Cardinal Fights Records Ruling
Archdiocese Contends Releasing Files of Accused Priests Would Interfere with Counseling Efforts
By Jean Guccione
Los Angeles Times [Los Angeles CA]
January 26, 2005
Lawyers for Cardinal Roger M. Mahony on Tuesday appealed a court order that would have forced the Roman Catholic Archdiocese of Los Angeles to surrender to prosecutors the confidential personnel files of two former priests accused of molestation.
A Los Angeles judge had ruled against Mahony's claim that disclosure would "interfere with the communications between priests and bishops." He had ordered the internal church documents turned over to prosecutors by Friday.
In a statement, Mahony's lead lawyer, J. Michael Hennigan, said such communications are "essential if bishops are to continue to support and counsel their priests."
The earlier court ruling came more than two years after Los Angeles County Dist. Atty. Steve Cooley sought the internal church documents as part of an ongoing county grand jury investigation into alleged molestation by priests.
By the time retired Los Angeles County Superior Court Judge Thomas F. Nuss ruled against Mahony last September, the number of accused priests had dwindled to two, after a U.S. Supreme Court ruling barred the prosecution of decades-old child sexual abuse cases. The appeal the church filed Tuesday involved 40 pages of documents sought by prosecutors, Hennigan said.
Nuss ruled that church officials could withhold some documents, such as those involving discussions between psychotherapists and patients. Mahony's lawyer said he believes the documents in question are protected from disclosure under the state and federal constitutions and state law.
Hennigan said the relationship between bishop and priest "is integral to the way the Church conducts itself" and that any breach of that relationship "would be a grave interference with the practice of Catholicism."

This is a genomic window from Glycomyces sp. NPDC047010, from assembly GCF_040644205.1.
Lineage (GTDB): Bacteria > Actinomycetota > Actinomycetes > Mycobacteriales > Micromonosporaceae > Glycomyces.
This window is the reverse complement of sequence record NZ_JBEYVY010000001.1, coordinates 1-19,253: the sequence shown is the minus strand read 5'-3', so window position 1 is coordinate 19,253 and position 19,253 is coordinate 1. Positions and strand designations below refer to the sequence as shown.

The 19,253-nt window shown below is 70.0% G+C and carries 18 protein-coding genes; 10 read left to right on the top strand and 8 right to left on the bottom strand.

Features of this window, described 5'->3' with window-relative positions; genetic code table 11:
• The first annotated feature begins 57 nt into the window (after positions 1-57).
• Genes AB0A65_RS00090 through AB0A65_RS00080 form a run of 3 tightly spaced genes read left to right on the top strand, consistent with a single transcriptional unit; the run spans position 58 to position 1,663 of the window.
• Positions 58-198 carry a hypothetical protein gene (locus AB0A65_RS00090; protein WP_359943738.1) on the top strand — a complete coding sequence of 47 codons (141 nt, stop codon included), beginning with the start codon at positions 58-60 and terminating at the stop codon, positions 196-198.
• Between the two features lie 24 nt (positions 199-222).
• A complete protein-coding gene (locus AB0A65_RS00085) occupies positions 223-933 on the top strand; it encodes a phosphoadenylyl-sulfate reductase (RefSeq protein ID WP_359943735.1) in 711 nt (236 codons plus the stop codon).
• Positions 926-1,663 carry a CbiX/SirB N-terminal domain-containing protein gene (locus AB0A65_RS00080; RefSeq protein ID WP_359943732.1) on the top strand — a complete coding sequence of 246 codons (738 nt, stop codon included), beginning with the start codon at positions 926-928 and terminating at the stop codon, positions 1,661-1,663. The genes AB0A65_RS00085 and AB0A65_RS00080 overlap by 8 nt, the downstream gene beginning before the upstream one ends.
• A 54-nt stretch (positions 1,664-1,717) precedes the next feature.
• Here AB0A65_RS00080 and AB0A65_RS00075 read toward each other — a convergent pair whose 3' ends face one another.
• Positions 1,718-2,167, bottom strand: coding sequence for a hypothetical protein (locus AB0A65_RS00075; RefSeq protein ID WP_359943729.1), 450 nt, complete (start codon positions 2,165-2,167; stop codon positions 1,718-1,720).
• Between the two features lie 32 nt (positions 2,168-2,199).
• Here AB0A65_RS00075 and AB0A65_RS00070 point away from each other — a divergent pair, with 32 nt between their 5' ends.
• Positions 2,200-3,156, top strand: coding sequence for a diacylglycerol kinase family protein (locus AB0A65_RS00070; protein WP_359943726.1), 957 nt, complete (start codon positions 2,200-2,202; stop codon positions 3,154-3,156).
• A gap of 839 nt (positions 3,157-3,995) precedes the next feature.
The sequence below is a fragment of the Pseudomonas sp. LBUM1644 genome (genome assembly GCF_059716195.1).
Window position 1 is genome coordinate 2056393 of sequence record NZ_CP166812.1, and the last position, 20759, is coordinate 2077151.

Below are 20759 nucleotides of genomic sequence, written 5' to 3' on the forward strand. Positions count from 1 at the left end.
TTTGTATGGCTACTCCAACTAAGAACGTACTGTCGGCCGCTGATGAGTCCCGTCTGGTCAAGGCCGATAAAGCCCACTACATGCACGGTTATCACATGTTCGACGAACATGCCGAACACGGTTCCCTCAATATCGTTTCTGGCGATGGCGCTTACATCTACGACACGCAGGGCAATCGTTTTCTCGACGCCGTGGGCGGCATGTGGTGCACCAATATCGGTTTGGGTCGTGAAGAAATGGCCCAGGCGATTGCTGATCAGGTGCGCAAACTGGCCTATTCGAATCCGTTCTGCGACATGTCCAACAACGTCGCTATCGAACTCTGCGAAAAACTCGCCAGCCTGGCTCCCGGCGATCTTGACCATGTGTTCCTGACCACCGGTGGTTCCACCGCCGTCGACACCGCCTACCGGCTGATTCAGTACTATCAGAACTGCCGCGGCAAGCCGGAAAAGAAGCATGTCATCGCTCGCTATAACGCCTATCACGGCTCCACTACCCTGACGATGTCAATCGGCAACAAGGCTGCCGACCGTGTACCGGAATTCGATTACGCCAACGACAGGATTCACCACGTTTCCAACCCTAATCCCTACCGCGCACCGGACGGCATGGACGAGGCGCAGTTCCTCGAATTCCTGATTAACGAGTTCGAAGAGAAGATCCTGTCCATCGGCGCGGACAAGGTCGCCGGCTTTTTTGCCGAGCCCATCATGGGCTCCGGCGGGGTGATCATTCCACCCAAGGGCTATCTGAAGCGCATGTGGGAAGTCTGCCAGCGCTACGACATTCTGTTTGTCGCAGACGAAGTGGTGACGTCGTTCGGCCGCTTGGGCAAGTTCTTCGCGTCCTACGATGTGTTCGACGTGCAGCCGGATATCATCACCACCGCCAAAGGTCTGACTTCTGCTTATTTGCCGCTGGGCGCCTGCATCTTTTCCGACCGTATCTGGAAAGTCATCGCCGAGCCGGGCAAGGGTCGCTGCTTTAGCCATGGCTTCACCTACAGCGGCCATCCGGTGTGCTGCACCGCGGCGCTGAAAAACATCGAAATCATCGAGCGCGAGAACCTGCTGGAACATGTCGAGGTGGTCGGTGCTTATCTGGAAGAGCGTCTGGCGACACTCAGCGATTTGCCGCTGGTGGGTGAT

Prosecutors have argued that the documents are essential to their criminal investigation of child molestation by Roman Catholic clergymen.
Advocates for victims of clergy sexual abuse believe the priest files will shed light on how church leaders responded to abuse allegations, and whether, as in Boston, they transferred accused priests to other parishes to avoid scandal.
The legal battle over documents also is expected to be waged in the 544 civil claims pending against the Los Angeles Archdiocese. They played a central part in the record $100-million settlement of the 90 claims against the Diocese of Orange.
Hennigan also cited a sealed Ventura County Superior Court ruling that he said is in conflict with the Nuss ruling.
Mahony has been criticized by an independent Catholic national review board, which said in a report that Mahony's legal argument "did little to enhance the reputation of the church in the United States for transparency and cooperation."
Laurence Drivon, a Stockton lawyer who represents hundreds of alleged victims in California, said the appeal was "a delay tactic" by the cardinal.
Any original material on these pages is copyright © BishopAccountability.org 2004. Reproduce freely with attribution.